Oyster farming on the Bay

Too Much Rain Hurts Oyster Farms

Grade 5

This lesson focuses on two main ideas:

  • The importance of oysters to our Bay and our economy
  • Differences between fresh water and salt water and which type of water oysters require

Procedure

INTRODUCTION (15 minutes)

Read introduction to students and review new vocabulary. Students will watch the “Maryland Farm and Harvest - Too Much Rain Hurts Oyster Farms” video. After the video, have a discussion around the essential questions and thinking questions aligned to the topic and video. Discuss the career connections related to oyster farming with students.

EXTENSION (15-30 minutes)

Complete extension activities with students, as you see fit.

ASSESSMENT (15 minutes)

Have students apply their newfound knowledge by completing a Summative CER on the lesson using evidence from the video and activities as support.

REFLECTION (10 minutes)

Have students complete a reflection.

Standards

NGSS and Maryland Environmental Literacy Standards

5-ESS2-2. Earth Systems
Describe and graph the amounts of salt water and fresh water in various reservoirs to provide evidence about the distribution of water on Earth.

  • Science and Engineering Practices
    Using Mathematics and Computational Thinking
    Mathematical and computational thinking in 3–5 builds on K–2 experiences and progresses to extending quantitative measurements to a variety of physical properties and using computation and mathematics to analyze data and compare alternative design solutions.
    • Describe and graph quantities such as area and volume to address scientific questions.
  • Disciplinary Core Ideas
    ESS2.C: The Roles of Water in Earth’s Surface Processes
    • Nearly all of Earth’s available water is in the ocean. Most fresh water is in glaciers or underground; only a tiny fraction is in streams, lakes, wetlands, and the atmosphere.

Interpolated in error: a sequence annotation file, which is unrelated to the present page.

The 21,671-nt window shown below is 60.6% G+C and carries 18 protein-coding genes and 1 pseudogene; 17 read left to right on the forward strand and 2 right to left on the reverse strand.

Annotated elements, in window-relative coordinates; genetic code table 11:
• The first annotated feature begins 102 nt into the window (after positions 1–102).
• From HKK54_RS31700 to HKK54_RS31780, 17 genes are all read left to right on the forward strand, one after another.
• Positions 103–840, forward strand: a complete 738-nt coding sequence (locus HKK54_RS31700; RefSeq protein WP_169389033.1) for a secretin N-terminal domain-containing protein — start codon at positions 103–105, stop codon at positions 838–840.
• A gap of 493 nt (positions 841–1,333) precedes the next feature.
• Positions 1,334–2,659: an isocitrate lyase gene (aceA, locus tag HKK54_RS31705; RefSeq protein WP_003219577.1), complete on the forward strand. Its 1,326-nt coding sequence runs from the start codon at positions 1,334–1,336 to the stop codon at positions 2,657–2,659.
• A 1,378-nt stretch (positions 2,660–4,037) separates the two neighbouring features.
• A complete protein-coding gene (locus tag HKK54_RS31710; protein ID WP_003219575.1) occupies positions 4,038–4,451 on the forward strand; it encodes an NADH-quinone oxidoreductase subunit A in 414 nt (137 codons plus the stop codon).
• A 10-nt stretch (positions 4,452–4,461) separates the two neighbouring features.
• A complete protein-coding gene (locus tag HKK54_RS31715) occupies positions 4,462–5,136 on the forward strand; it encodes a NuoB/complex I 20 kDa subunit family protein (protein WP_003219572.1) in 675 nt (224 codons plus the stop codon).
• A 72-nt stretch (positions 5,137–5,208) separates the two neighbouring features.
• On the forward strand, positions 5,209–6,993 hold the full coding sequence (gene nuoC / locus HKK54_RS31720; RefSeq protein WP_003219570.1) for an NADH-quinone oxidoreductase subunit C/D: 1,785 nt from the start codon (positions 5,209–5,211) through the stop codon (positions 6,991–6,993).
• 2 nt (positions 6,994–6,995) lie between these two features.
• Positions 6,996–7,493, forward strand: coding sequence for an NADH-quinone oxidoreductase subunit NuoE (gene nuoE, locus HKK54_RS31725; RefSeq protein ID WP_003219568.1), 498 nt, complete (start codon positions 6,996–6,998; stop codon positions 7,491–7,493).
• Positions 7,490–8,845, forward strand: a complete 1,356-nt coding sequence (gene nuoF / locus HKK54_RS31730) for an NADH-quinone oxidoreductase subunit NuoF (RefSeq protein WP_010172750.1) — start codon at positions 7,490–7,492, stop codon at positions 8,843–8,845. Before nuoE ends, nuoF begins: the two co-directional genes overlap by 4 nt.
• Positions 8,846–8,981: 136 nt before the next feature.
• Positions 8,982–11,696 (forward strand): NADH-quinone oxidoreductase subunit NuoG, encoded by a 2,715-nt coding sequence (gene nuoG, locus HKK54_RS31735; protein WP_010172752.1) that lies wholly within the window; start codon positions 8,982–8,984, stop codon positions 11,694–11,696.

• Crosscutting Concepts
    Scale, Proportion, and Quantity Processes
    • Standard units are used to measure and describe physical quantities such as weight and volume.

Standard 2
Human Dependence on Earth Systems and Natural Resources: Environmentally literate students construct and apply understanding of how Earth’s systems and natural resources support human existence.


Summative CER

Option 1:

Do oysters and other organisms of the Chesapeake Bay rely on salt water or fresh water for survival? Use evidence and reasoning from the videos and activities to support your argument.

Option 2:

Why is salt water important in the world? Why is fresh water also important? Use evidence and reasoning from the videos and activities to support your claims.


Reflection Questions

  • Why are oysters so important to us?
  • Why can rain be harmful to oyster farms?
  • What happens if we do not control the decline in oyster populations?

Summative CER Rubric

Scoring Rubric Components No Response
Score Point 0
Not There Yet
Score Point 0.5
Beginning To
Score Point 0.75
Yes
Score Point 1.0
CLAIM The claim is missing. The claim is incorrect or irrelevant. The claim partially takes a position on the topic or issue addressed within the prompt. The claim takes an appropriate position on the topic or issue addressed within the prompt.
EVIDENCE There is no type of evidence in the response. The evidence is irrelevant or does not support the claim. The evidence partially supports the claim and demonstrates some understanding of the topic or text, using appropriate sources. The evidence supports the claim and demonstrates a strong understanding of the topic or text, using appropriate sources.
REASONING There is no use of words, phrases, and clauses to create cohesion and to clarify the relationship between the claim and evidence. Use of words, phrases and clauses fail to show or explain any relationship between the claim and evidence. Scientific words, phrases, and clauses used lack cohesion but partially clarify the relationship between the claim and evidence. Appropriate scientific words, phrases, and clauses are used to create cohesion and to clarify the relationship between the claim and evidence.


This learning resource is a production of Maryland Public Television/Thinkport, in partnership with the Maryland Agricultural Education Foundation.